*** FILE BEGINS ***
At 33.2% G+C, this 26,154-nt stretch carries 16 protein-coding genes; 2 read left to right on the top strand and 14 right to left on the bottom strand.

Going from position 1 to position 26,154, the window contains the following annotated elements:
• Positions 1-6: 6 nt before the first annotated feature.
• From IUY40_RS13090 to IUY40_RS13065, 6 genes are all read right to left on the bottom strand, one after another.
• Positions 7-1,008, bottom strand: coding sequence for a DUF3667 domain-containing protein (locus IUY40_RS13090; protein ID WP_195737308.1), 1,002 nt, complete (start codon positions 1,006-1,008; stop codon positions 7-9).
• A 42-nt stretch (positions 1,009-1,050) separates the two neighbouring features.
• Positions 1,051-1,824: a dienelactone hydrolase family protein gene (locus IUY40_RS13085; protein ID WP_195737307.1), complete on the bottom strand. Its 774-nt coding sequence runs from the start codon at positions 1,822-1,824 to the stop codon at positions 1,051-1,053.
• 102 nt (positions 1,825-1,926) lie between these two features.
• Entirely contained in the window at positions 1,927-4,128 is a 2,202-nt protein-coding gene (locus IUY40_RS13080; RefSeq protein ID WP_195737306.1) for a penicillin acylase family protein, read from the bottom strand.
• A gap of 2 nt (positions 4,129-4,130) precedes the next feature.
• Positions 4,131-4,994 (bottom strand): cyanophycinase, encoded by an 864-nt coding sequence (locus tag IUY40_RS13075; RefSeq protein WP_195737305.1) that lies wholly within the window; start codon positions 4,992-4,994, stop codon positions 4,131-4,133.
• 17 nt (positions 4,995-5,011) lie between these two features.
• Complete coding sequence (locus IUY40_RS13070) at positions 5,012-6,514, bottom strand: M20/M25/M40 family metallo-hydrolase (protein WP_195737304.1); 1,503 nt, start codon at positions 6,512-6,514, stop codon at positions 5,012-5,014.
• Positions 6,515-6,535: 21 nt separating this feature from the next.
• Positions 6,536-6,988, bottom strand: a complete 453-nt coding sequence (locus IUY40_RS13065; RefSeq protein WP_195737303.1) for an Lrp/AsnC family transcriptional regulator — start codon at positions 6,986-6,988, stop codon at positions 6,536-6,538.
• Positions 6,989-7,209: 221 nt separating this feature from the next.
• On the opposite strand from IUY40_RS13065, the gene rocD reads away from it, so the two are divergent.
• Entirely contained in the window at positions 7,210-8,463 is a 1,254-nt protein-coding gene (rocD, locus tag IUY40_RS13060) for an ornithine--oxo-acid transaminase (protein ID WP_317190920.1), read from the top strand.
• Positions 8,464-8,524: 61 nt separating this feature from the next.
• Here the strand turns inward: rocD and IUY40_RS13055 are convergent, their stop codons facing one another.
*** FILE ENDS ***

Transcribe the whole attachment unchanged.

At 33.2% G+C, this 26,154-nt stretch carries 16 protein-coding genes; 2 read left to right on the top strand and 14 right to left on the bottom strand.

Going from position 1 to position 26,154, the window contains the following annotated elements:
• Positions 1-6: 6 nt before the first annotated feature.
• From IUY40_RS13090 to IUY40_RS13065, 6 genes are all read right to left on the bottom strand, one after another.
• Positions 7-1,008, bottom strand: coding sequence for a DUF3667 domain-containing protein (locus IUY40_RS13090; protein ID WP_195737308.1), 1,002 nt, complete (start codon positions 1,006-1,008; stop codon positions 7-9).
• A 42-nt stretch (positions 1,009-1,050) separates the two neighbouring features.
• Positions 1,051-1,824: a dienelactone hydrolase family protein gene (locus IUY40_RS13085; protein ID WP_195737307.1), complete on the bottom strand. Its 774-nt coding sequence runs from the start codon at positions 1,822-1,824 to the stop codon at positions 1,051-1,053.
• 102 nt (positions 1,825-1,926) lie between these two features.
• Entirely contained in the window at positions 1,927-4,128 is a 2,202-nt protein-coding gene (locus IUY40_RS13080; RefSeq protein ID WP_195737306.1) for a penicillin acylase family protein, read from the bottom strand.
• A gap of 2 nt (positions 4,129-4,130) precedes the next feature.
• Positions 4,131-4,994 (bottom strand): cyanophycinase, encoded by an 864-nt coding sequence (locus tag IUY40_RS13075; RefSeq protein WP_195737305.1) that lies wholly within the window; start codon positions 4,992-4,994, stop codon positions 4,131-4,133.
• 17 nt (positions 4,995-5,011) lie between these two features.
• Complete coding sequence (locus IUY40_RS13070) at positions 5,012-6,514, bottom strand: M20/M25/M40 family metallo-hydrolase (protein WP_195737304.1); 1,503 nt, start codon at positions 6,512-6,514, stop codon at positions 5,012-5,014.
• Positions 6,515-6,535: 21 nt separating this feature from the next.
• Positions 6,536-6,988, bottom strand: a complete 453-nt coding sequence (locus IUY40_RS13065; RefSeq protein WP_195737303.1) for an Lrp/AsnC family transcriptional regulator — start codon at positions 6,986-6,988, stop codon at positions 6,536-6,538.
• Positions 6,989-7,209: 221 nt separating this feature from the next.
• On the opposite strand from IUY40_RS13065, the gene rocD reads away from it, so the two are divergent.
• Entirely contained in the window at positions 7,210-8,463 is a 1,254-nt protein-coding gene (rocD, locus tag IUY40_RS13060) for an ornithine--oxo-acid transaminase (protein ID WP_317190920.1), read from the top strand.
• Positions 8,464-8,524: 61 nt separating this feature from the next.
• Here the strand turns inward: rocD and IUY40_RS13055 are convergent, their stop codons facing one another.